From NBC/NJ's Mike Memoli
WASHINGTON, D.C. -- In her first speech since conceding the Democratic nomination to Obama, Hillary Clinton urged some of her strongest supporters -- nurses -- to put their energy behind the Democratic nominee.
"I have served with Sen. Obama now for nearly four years in the Senate," she told delegates of the American Nurses Association this morning. "I campaigned with him for more than 16 months across our country. I debated with in more debates than I can remember. And I have seen his passion and determination and his grit and his grace."
She said the stakes were too high not to unite, noting as she did in her concession speech that Democrats have won the White House only three times in the last 40 years.
"Think of how much progress we could have made over the last 40 years with different kinds of leadership, leadership that really trusted and believed in the American people and the American dream," she said. "On the environment, on energy, on civil rights and human rights, on health care, on so much that mattered to us. That's why it is critical that this election summon up the very best that America has to offer."
She targeted McCain specifically on health care, saying it was "inexplicable" that he opposed expanding SCHIP, and "unbelievable" that his health care plan would, she said, "cause millions of hard working Americans to lose the coverage they already have."
"So whatever issue you care about, whatever your passion might be, we have to join together and present a united front on behalf of our nations future, and our children and grandchildren and generations to come," she said.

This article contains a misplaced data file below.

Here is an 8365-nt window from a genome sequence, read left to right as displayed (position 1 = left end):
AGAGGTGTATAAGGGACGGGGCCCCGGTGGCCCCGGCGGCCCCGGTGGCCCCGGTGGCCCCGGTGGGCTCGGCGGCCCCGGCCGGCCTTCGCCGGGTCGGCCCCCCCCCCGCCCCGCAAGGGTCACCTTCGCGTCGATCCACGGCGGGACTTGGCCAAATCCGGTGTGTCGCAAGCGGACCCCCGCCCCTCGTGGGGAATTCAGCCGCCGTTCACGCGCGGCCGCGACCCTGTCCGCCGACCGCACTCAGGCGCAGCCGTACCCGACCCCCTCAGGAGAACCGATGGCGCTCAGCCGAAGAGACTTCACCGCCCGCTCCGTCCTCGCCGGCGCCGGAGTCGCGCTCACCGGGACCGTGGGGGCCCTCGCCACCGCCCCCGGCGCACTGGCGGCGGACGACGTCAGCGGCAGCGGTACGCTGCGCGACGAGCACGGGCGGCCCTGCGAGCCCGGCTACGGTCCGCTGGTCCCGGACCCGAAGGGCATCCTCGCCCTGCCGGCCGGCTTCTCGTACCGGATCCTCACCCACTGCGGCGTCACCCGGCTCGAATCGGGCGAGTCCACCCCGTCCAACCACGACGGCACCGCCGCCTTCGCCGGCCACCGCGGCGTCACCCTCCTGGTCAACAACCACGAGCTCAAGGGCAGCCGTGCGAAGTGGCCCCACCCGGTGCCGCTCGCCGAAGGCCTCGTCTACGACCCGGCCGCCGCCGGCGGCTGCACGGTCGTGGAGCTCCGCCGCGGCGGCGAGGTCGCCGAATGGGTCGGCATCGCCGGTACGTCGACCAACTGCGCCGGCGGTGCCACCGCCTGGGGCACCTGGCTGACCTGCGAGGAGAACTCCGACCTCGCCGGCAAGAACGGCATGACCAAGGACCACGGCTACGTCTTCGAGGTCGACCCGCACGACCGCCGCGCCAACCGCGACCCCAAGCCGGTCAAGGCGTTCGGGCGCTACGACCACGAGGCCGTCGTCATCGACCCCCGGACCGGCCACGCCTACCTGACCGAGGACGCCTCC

She invited the nurses, and overwhelmingly female audience, to join her on the campaign trail, noting she will start tomorrow.
"We are going to a place very appropriately called Unity, New Hampshire," she said. "It's not only well named but in the New Hampshire primary both of us received exactly 107 votes. So it pretty much mirrored the rest of the campaign where it was right down the middle."
Clinton seemed relaxed, rested, and more self-deprecating than she was on the campaign trail. At one point she said she'd been involved in politics for, "I hate to confess, 40 years. Somebody should please call out, 'Oh I don't believe it.' But it's true!"
And as she spoke about her benchmark issue, health care, she spoke of a number of encounters she had across the country, from Iowa to South Dakota, with people who have struggled to receive adequate care. And each time she mentioned a state she traveled through, cheers would erupt from the various delegations in the room.
"I've been everywhere," she said after one interruption from the West Virginia corner. "And had the best time doing it."